BSG recalculates number of signatures needed for referendum on boycott
UPDATE (Saturday, May 2, 2015 at 1:05 p.m.): The petition submitted by Students for Justice in Palestine (SJP) received enough signatures to prompt a student referendum. Bowdoin Student Government (BSG) sent the referendum to students today at noon and students will have until Wednesday, May 6 at noon to cast their votes.
In order to pass, one-third of the student body will need to vote on the referendum and two-thirds of all voters must vote in favor. If the referendum passes, it will be submitted to the administration as a representation of the voice of the student body.
The referendum reads as follows:"Do you support a resolution boycotting Israeli academic and cultural institutions as detailed below?
It is resolved that the Bowdoin student body endorses and will honor the call of Palestinian civil society for a boycott of Israeli academic and cultural institutions. It is also resolved that we support the protected rights of students and scholars everywhere to engage in research and public speaking about Israel-Palestine, as well as their right to speak out in support of the boycott, divestment, and sanctions (BDS) movement.
This boycott will remain in place until Israel:
1. Ends its occupation and colonization of all Palestinian lands and dismantles the Wall;2. Recognizes the fundamental rights of the Palestinian citizens of Israel to full equality; and3. Respects, protects and promotes the rights of Palestinian refugees to return to their homes and properties as stipulated in UN resolution 194."
Students have three voting options, "in favor," "opposed," and "abstain."
On Thursday, Bowdoin Student Government (BSG) revised the number of signatures that Students for Justice in Palestine (SJP) must obtain on its petition calling on Bowdoin to participate in an academic and cultural boycott of Israeli institutions in order to prompt an official student referendum on the issue.
SJP appeared to have reached its goal of one-fifth of the student body by its initial Wednesday deadline with 361 signatures before BSG amended the necessary number to 383 in order to account for students studying abroad. BSG has extended SJP’s deadline to 5 p.m. today.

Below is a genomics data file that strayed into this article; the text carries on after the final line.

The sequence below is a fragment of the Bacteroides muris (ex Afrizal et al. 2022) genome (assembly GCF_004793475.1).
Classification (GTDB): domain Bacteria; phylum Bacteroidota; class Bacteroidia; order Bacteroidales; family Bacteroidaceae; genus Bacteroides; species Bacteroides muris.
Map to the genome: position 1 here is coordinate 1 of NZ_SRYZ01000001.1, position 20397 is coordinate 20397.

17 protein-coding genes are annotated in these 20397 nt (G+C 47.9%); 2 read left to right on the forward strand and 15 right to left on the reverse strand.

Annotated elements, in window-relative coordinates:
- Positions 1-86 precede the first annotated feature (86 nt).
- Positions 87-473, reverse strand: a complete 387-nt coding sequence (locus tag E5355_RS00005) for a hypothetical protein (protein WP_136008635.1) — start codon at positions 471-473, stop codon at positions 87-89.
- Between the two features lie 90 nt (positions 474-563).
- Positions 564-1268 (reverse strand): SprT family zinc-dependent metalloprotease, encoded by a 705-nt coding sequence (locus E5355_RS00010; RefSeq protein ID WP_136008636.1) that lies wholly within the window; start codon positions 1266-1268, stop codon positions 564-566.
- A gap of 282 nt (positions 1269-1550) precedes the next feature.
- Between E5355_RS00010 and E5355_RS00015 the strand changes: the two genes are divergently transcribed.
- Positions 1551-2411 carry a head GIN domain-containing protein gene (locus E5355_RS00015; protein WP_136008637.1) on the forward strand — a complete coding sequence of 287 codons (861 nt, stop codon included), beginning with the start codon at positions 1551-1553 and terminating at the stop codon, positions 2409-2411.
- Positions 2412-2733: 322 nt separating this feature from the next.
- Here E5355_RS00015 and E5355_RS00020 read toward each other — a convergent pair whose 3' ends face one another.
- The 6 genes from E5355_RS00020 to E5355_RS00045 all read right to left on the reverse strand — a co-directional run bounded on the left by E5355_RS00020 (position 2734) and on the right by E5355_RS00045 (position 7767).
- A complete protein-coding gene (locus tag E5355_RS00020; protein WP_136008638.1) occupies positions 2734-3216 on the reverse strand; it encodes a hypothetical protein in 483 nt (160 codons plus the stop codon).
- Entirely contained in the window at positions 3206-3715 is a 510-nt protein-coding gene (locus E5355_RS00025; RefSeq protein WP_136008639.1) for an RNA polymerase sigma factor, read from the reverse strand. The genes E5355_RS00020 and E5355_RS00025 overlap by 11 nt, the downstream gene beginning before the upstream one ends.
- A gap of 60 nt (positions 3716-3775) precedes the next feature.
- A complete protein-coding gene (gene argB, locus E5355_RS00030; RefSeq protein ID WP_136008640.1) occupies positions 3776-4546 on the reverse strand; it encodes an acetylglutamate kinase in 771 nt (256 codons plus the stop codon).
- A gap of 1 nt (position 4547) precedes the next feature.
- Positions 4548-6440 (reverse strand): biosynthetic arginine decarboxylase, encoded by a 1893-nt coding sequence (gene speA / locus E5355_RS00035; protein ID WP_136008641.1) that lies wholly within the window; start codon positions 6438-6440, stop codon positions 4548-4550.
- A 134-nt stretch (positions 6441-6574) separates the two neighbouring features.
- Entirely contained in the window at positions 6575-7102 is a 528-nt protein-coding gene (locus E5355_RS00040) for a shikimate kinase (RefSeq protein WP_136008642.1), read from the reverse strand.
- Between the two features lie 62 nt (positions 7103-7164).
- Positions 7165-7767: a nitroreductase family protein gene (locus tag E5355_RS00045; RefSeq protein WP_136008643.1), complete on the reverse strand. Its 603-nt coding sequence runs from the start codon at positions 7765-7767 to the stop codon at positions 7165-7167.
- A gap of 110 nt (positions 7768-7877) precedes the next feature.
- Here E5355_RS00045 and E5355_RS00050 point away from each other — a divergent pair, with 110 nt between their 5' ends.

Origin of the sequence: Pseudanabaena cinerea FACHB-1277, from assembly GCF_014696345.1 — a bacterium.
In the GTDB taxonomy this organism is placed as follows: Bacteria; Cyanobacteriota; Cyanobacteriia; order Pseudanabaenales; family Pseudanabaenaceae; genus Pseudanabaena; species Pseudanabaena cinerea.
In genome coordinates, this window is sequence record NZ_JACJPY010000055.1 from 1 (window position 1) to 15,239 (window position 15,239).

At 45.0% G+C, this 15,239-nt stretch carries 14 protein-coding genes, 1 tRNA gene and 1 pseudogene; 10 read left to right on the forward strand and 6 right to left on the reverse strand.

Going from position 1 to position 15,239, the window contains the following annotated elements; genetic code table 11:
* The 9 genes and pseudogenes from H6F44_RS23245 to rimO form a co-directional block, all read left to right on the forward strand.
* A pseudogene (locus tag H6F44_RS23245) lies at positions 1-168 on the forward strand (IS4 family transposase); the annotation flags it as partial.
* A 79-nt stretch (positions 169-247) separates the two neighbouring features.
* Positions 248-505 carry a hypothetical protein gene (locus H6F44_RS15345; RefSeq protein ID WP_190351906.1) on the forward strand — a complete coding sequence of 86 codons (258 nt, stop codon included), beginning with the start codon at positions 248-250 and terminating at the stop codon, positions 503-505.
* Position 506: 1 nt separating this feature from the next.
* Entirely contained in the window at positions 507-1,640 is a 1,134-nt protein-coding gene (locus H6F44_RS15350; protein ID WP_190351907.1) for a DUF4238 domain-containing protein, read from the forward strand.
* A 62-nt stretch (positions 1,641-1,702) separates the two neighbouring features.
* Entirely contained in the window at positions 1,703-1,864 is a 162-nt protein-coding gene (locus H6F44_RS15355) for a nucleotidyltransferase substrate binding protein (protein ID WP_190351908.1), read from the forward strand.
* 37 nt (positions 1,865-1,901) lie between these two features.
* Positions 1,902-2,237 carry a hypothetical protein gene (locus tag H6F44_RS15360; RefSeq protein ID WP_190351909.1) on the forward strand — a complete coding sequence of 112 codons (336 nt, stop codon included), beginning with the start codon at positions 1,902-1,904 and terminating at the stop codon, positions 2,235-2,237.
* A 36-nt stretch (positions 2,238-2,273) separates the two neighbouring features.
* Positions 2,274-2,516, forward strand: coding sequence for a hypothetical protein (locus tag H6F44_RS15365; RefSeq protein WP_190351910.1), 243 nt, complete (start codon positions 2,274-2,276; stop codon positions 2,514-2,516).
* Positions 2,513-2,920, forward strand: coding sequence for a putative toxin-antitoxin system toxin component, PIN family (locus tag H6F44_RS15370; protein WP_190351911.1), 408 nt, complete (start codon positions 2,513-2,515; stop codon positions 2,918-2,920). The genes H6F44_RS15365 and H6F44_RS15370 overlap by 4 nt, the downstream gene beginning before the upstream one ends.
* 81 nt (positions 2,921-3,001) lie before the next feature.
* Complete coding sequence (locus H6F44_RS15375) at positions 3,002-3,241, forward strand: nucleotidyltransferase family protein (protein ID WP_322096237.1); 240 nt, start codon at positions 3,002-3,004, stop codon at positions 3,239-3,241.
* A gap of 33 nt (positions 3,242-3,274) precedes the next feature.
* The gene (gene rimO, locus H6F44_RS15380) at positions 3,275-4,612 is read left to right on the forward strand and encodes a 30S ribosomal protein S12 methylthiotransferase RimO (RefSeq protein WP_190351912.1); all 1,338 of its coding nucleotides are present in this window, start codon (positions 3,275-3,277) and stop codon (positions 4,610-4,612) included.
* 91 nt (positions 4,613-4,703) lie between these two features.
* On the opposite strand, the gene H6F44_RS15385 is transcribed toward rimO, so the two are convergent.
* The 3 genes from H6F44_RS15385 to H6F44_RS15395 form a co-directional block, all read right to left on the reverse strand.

According to BSG’s constitution, student-initiated petitions require the signatures of one-fifth of the student body to bring an issue to an all-student referendum. A two-thirds majority of at least one-third of the student body is required for a referendum to pass.
BSG realized that Bowdoin’s total enrollment was 1,915 earlier this week when it became clear that students abroad were not included in the base enrollment number.
“They were given the number of 360 for the number of people they needed to sign, leading up to [Wednesday]...that number came from Bowdoin’s website and was verified by BSG. But essentially we started to question, ‘What about people studying abroad who sign it but aren’t actually counted in the denominator as far as the 20 percent,’” explained BSG President Chris Breen ’15.
SJP members expressed frustration about the decision.
“We were completely in the dark, I would say, in terms of figuring out how it would be determined how much longer we would have to do this,” said SJP member Sinead Lamel ’15.
Juniors Zachary Albert, Rachel Snyder and Evan Eklund submitted an op-ed to the Orient on April 9 expressing their opposition to SJP’s petition and urging BSG to reject the resolution.
“A lot of the people who are signing are minimally informed, and those signatures don’t mean anything because they don’t know what they’re signing. But they are about to mean everything,” said Snyder.
Earlier this week, members of J Street U Bowdoin, a student organization that labels itself “the political home for pro-Israel, pro-peace Americans,” emailed all those who had signed the petition and shared a link through which students could unsign the petition.
Sasha Kramer ’16, one of J Street U Bowdoin’s leaders, said that many students thanked the group for enabling them to take their names off the petition.
Leah Kahn ’15, acting on behalf of a separate group of students but not any specific organization, forwarded a separate email sharing the same link with petition signers.
While no group was able to provide an exact number, Lamel estimated that around 60 people unsigned the petition following the emails.